Essay 3: The Comparative Analysis/Argument

Essay 3: The Comparative Analysis/Argument

Essay 3: The Comparative Analysis/Argument Essay


The third essay this semester, which must be 5-6 pages in length, is a Comparative Analysis/Argument Essay. This essay is an opportunity to practice analysis once more as you compare and contrast two texts that are speaking to a similar topic.  Your task here will be to choose one of our Unit 3 readings AND an outside text of your own finding and analyze each text’s argument in the context of their larger conversation (topic). You will analyze the two texts side by side and determine how they operate within the conversation. This essay encourages you to analyze the ways in which texts “speak” to one another and find openings to present your own insight.


In this essay you will choose one of the Unit 3 readings on Canvas AND an outside text of your own finding and perform a comparative analysis of the two texts and, specifically, the arguments being presented. You will determine 1) what each article is arguing, 2) how each argument is presented/what effect it has, and 3) what each article contributes to its larger conversation. This “larger conversation” is, in essence, the topic or question addressed (advances in technology, communication, socio-political unrest, etc.). Your essay, which should compare and contrast the articles you choose, must be “framed” within a conversation. Follow the checklist below to ensure your essay is on track:

  1. Introduce the context of your argument (i.e., the “larger conversation” and the articles themselves).
  2. Present a clear thesis statement that addresses how each article addresses the larger conversation and how the two work with/against one another.
  • Briefly summarize and identify the central argument and major points in each article, drawing connections between the texts as you go.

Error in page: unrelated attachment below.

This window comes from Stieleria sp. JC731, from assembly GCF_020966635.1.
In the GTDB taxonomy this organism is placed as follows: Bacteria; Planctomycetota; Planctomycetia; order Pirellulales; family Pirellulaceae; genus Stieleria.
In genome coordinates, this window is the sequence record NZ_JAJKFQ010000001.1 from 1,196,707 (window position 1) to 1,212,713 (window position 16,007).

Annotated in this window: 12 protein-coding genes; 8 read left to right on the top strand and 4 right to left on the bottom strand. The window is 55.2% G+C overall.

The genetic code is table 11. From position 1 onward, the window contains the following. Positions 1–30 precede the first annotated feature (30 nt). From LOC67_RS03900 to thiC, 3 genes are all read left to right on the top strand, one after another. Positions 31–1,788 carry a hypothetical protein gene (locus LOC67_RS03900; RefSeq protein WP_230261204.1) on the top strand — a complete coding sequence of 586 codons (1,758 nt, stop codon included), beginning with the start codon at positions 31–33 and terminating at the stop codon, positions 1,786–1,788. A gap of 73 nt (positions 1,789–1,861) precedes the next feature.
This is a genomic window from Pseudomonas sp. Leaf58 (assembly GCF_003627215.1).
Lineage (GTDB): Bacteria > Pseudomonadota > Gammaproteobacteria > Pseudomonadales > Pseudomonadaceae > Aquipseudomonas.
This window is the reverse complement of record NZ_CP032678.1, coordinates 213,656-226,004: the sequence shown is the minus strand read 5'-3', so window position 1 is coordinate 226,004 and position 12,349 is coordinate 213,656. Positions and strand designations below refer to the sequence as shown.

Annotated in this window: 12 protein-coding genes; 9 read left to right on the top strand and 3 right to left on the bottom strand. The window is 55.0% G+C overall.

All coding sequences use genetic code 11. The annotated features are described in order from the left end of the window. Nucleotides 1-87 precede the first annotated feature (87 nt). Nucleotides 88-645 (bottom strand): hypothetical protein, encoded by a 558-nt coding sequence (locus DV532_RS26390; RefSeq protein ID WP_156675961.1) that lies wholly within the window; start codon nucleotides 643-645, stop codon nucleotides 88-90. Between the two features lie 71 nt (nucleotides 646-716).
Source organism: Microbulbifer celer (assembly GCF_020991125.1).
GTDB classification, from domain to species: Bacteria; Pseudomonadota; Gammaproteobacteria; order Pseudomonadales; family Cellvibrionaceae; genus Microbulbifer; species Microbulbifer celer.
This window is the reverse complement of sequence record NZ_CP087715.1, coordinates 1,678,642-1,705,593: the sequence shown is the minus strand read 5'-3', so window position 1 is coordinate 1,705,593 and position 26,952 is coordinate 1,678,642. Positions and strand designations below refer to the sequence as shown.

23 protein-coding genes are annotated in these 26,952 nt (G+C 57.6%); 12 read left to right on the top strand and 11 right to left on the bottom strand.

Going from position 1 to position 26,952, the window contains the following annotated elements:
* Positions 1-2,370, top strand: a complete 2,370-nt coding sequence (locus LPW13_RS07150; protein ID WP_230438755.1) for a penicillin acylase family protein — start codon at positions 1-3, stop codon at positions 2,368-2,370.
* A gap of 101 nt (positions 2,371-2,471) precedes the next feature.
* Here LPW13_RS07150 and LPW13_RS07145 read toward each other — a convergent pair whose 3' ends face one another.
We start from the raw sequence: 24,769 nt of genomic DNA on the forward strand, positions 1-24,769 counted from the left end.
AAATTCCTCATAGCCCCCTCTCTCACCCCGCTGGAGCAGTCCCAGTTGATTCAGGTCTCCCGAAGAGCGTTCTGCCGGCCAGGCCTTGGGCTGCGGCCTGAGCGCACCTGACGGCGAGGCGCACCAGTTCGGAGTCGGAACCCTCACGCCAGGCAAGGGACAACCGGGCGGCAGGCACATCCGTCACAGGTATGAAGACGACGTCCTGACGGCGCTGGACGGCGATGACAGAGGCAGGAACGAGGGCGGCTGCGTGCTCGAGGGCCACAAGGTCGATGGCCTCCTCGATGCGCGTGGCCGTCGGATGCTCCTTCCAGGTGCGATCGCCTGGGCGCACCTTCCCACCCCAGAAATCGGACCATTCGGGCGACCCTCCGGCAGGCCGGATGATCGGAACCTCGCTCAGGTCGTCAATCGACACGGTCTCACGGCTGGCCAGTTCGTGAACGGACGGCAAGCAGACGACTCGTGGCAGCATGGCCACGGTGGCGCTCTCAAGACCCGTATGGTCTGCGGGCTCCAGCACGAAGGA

1. Present a well-crafted comparative analysis that reaches beyond the texts themselves. Determine how the articles connect to one another and how they connect to the larger conversation.
  2. Be written in MLA format (12 point, Times New Roman font, double-spaced, 1 inch margins). Your essay should also have a unique title that indicates what your essay will be about.


In writing your comparative analysis, try to narrow your focus and isolate a few central points in both texts to unpack. A good way to do this is to begin with a compare/contrast outline (lists, Venn diagram, etc.) and choose a few points to focus on in your essay. For the essay itself, you should choose one of two organization styles to ensure clarity: “text-by-text” or “point-by-point.” In the former, you run through all of Text A before addressing Text B. In the latter, you divide your body paragraphs by point, addressing both Text A and Text B in each.


  1. Present the context or “conversation” and your thesis statement in the introductory paragraph. Do not forget to include the title of the article(s) and the author(s) name.
  2. Make sure to quote your texts! There should be at least five direct quotes used.
  3. Use one “telescope,” one “freight,” and one “hieroglyphic” (your choice) as outlined in Adios. These sentences, along with your direct quotes, should be marked by bold text and a color other than black.
  4. Because this paper utilizes outside sources, you are required to include a Works Cited page. This does not count toward your page minimum.

Due Date:

The essay, which must be a full 5-6 pages in length, is due at the start of class on Thursday, 8/2. A paper copy is required, as is a digital copy via Turnitin on Canvas. Make sure to turn your digital copy in on the same day.

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